I have written before in this blog about personal budgets for social care. This afternoon, at a 2020 Public Services Trust event here at the RSA, we had an interesting presentation on this issue from Richard Humphries, Senior Fellow at the King’s Fund.
He made four points:
• The role played in the emergence of personal budgets by campaigning organisations of disabled people. A council chief executive at the meeting said that he believes councils have a role in setting up social movements of this kind to help challenge inertia and professional resistance to change.
• The very slow spread of personal budgets. Still, thirteen years after they were first made possible by legislation (and despite support from Government and opposition parties), only about 5% of social care spending is delivered through personal budgets.
• The importance to making budgets work of the infrastructure of information, advice and support to budget holders. (However, this point was put in question by Peter Gilroy, Chief Executive of Kent CC, who said more and more of his county’s clients prefer to simply receive their entitlement on a payment card and be left free to decide for themselves how to spend it).
• The need for personal budgets to be implemented in the context of a wider consideration of the relationship between citizen and state. Personal budgets raise issues about rights, responsibilities and reputations. The evidence seems to suggest that the councils that have made the most progress (such as Oldham, which channels over 50% of its social care spend through budgets) have done so because they have seen the policy as part of a wider strategy of personalisation and empowerment.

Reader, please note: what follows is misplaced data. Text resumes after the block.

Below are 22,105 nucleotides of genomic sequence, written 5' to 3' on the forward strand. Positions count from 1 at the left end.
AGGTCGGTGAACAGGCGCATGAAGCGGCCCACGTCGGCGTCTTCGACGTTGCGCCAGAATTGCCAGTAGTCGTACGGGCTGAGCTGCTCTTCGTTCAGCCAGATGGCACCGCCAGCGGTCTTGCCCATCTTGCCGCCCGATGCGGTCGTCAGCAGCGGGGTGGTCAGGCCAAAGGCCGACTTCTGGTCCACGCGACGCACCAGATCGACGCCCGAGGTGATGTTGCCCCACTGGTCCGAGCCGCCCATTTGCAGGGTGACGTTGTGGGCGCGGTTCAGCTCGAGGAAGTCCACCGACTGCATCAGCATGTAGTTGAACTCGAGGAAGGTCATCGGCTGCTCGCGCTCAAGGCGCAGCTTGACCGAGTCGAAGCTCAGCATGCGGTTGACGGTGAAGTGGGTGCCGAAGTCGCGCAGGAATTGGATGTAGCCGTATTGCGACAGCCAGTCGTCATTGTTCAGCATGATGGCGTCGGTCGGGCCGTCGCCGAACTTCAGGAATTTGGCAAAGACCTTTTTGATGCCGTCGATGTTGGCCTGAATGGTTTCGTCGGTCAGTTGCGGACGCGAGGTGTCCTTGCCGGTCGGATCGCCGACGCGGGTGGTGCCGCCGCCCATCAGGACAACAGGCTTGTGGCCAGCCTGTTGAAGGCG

Although the evidence is still limited, Richard also confirmed that personal budgets appear to be popular with clients and a better way of getting money spent on the things that people care about rather than bureaucracy.
Personal budgets may in time prove to be the most radical shift in public service delivery of recent years, with major implications for other services. Over the next twenty years I expect more and more public services to be delivered through budgets directly or indirectly devolved to service users.
In his fifth post for the RSA Living Change Campaign, Matthew Taylor explores some of the implications of the framework he has outlined over the last month and asks why ideas like these aren’t more widely known and used.
As we emerge from Covid-19, Ruth Hannan argues there is an opportunity to shift from short-term solutions to approaches based on deeper understanding of citizens’ needs and which focus on systemic change.
If young people are to flourish in this new world of rapid change and insecurity, we need policies that support young people in the here and now, whilst also protecting their futures. Thinking about economic security is one way to do this.